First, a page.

It follows that brewing a less popular style improves your odds of scooping a ‘best in category’ gong, whereas an entry in the bloated IPA and American Pale Ale classes must really shine to stand out.

“They’re popular styles,” says Sam. “People are going out and drinking these hoppy beers, then they go home and try and make them themselves. The trouble is they don’t necessarily have the skills and knowledge to do it well, or to work out where they’ve gone wrong.”

All entrants get detailed feedback on their beers, but it’s not always taken in the spirit it is given. Says Sam: “Some people can get quite cross when you confront them with the truth about their beer. A common reaction is, ‘my mates say it’s great’. Of course your mates say it’s great – you’re giving them free beer!”

We’re deep into the afternoon session by the time the judges get to my entry. I’m already ruing entering it as a ‘speciality fruit beer’. They’ve just criticised a truly marvellous fig imperial stout, remarking that the fig lost its way in a maze of roasted malt complexity. I’m all too aware that a technical hitch in the process of brewing my beer means much of the raspberry and peanut flavours and aromas have been lost. Inevitably, the judges seize on the lack of fruit.

It’s excruciating to watch their perplexed expressions as they search their glasses for the beer’s claimed flavours. Ultimately, they grant my brew a charitable 20 out of 50 points. It’s by no means the worst in the comp, but a harsh lesson nonetheless for a first-timer.

While a small crowd gathers to witness the final, quick-fire round to decide the overall winner, judges and stewards mine-sweep unopened bottles (all entrants submit two bottles in case one breaks or they make it to the final), cherry-picking the big scorers, their reward for the day’s eight-hour toil. I grab a bottle myself from a box of imperial stouts.

After the slow burn of the earlier rounds, the finale seems brutal. “I put my ninja judges on this one,” says Ali. “Everyone is tired and jaded – you just need to get through it.”

They don’t waste any time. Beers are dismissed after just a sip. That coconut Hefeweizen – sublime though it is – is binned seemingly on a whim. And within minutes they’ve got their final three. 

Surprisingly, perhaps, from the myriad exotic entries, it’s a simple Munich Helles that takes the crown.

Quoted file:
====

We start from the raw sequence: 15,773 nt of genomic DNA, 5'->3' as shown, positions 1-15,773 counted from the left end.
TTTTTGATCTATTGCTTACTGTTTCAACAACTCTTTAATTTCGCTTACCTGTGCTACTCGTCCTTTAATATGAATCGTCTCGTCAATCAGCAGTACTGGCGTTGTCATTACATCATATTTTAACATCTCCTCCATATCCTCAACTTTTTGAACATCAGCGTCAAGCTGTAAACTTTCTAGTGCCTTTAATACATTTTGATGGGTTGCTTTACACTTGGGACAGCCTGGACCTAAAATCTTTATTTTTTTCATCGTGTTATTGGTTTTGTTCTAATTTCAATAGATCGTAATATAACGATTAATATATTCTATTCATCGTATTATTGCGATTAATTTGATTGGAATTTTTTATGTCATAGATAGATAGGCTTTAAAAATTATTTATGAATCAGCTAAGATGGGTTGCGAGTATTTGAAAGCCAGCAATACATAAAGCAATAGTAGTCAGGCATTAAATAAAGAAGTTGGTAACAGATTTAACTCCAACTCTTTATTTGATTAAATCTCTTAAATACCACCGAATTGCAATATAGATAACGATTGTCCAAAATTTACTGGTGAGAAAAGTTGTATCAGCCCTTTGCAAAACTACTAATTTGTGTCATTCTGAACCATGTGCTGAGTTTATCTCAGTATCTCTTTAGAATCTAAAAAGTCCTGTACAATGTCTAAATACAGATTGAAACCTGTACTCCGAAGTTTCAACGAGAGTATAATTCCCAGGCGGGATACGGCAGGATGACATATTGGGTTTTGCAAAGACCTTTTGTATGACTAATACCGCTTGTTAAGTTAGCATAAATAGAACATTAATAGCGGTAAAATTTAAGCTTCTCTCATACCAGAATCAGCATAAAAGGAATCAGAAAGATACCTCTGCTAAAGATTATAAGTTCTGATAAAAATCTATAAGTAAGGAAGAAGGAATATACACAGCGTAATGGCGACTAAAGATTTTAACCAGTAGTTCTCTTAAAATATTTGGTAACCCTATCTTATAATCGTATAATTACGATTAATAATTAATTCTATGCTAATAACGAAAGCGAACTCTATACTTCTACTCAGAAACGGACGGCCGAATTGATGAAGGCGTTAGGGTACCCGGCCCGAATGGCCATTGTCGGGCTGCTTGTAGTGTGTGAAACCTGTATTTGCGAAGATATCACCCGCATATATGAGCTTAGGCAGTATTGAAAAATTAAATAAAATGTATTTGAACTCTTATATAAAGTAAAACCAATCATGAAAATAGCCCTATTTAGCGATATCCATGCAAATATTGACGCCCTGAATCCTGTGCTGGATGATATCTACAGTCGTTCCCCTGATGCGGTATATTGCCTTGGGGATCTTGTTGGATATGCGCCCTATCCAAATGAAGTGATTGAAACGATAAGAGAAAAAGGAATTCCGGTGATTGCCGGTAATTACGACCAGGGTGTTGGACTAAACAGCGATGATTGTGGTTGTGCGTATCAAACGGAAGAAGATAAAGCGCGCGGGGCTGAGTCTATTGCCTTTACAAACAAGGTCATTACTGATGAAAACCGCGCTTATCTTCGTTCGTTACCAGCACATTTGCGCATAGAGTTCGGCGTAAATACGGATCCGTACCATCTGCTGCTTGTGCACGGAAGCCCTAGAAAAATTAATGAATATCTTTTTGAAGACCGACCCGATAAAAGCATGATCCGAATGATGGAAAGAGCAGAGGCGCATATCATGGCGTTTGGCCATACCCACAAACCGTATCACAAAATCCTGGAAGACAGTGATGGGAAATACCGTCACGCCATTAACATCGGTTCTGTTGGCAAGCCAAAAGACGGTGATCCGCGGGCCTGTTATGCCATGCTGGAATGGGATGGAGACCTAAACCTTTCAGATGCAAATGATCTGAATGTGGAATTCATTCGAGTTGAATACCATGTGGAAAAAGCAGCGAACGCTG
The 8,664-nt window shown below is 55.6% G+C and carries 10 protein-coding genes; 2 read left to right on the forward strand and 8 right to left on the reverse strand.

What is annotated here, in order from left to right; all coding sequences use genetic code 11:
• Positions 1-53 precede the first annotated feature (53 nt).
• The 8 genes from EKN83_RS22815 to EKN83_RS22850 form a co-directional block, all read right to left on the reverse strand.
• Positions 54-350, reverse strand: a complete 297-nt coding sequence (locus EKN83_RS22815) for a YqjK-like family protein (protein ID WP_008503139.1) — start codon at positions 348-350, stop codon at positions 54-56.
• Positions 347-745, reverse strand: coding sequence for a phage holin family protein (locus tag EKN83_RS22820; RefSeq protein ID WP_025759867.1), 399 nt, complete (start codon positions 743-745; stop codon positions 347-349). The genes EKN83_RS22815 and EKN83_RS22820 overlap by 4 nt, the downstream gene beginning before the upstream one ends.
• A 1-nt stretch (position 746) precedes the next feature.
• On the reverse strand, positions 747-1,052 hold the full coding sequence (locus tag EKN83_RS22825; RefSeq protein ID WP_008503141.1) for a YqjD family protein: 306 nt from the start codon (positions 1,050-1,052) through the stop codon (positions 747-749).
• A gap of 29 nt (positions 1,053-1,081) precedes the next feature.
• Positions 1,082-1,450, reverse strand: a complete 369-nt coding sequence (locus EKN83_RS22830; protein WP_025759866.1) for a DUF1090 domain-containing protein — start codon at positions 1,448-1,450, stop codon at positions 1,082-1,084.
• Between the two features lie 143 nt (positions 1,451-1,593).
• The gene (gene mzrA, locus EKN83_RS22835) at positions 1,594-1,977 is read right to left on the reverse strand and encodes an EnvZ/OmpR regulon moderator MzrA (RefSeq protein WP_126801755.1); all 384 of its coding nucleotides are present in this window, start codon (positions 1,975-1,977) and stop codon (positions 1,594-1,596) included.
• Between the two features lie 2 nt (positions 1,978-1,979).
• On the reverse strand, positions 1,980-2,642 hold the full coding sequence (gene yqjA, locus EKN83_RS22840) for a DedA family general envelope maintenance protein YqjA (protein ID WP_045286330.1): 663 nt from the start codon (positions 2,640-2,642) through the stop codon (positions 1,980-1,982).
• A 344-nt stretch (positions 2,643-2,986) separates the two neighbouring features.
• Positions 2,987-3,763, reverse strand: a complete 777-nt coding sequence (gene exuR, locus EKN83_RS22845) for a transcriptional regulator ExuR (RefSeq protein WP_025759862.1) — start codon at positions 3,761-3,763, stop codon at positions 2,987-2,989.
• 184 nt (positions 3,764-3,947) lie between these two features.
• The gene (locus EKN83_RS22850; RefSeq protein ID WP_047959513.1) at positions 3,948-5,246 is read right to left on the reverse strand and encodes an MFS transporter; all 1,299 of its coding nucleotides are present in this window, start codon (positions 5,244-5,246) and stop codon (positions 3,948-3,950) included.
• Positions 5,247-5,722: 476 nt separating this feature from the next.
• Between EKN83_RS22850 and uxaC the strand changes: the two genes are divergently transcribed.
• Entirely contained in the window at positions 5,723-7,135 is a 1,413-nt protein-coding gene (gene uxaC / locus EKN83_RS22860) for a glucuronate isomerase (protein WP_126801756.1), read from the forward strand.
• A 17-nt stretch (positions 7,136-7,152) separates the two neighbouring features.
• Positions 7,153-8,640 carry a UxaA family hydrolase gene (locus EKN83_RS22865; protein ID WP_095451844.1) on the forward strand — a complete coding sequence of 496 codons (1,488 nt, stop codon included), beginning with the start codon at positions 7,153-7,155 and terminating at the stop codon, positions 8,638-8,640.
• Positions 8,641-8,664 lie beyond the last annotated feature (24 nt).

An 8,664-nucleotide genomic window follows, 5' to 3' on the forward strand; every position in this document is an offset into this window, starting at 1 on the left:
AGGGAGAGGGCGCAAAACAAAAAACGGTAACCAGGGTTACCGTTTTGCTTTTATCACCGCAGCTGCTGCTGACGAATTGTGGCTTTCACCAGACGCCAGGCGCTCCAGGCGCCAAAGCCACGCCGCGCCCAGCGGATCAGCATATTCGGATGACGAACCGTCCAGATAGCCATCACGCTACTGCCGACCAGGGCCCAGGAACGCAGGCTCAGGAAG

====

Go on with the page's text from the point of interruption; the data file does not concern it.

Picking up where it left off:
People are going out and drinking these hoppy beers, then they go home and try and make them themselves. The trouble is they don’t necessarily have the skills and knowledge to do it well

“It’s just bang on style,” enthuses Ben Fields. “Lovely floral hop, not too bitter and very easy to drink. It’s a great Helles.” Sure enough, it drinks soft and creamy with a wonderful mellow bitterness and a kiss of honey malt.

Second place goes to a more arcane style, usually dubbed ‘Polish Champagne’. It is precisely what Sam expects of a Grodziskie; an oak-smoked wheat beer unique to Poland. “These more esoteric styles tend to attract better quality brewers,” he says.

Given its popularity, it seems the National is limited only by the number of judges it can attract to process entries – there are just 51 in the UK. “We have more this year than ever before,” organiser Ali Kocho-Williams enthuses. “And the judge pool is growing.”

That evening, I pop the cap from my own mine-swept bottle, entry 525196. It pours oily black and viscous, starts sweet and finishes with a lingering bitterness. Soft carbonation prickles gently. There are notes of tobacco, prune and raisin, and a warm, boozy glow.

I learn weeks later that by bizarre coincidence the bottle I’ve plucked randomly from the hundreds on offer has been brewed by...Ali Kocho Williams. It was one of his last homebrew efforts before he opened West Wales micro Seren, and has been languishing in a cupboard for the best part of five years.

It’s as good as good as anything you’d buy from a specialist retailer, and another reminder that my own homebrew efforts have some way to go. Now – where did I put that BJCP style sheet?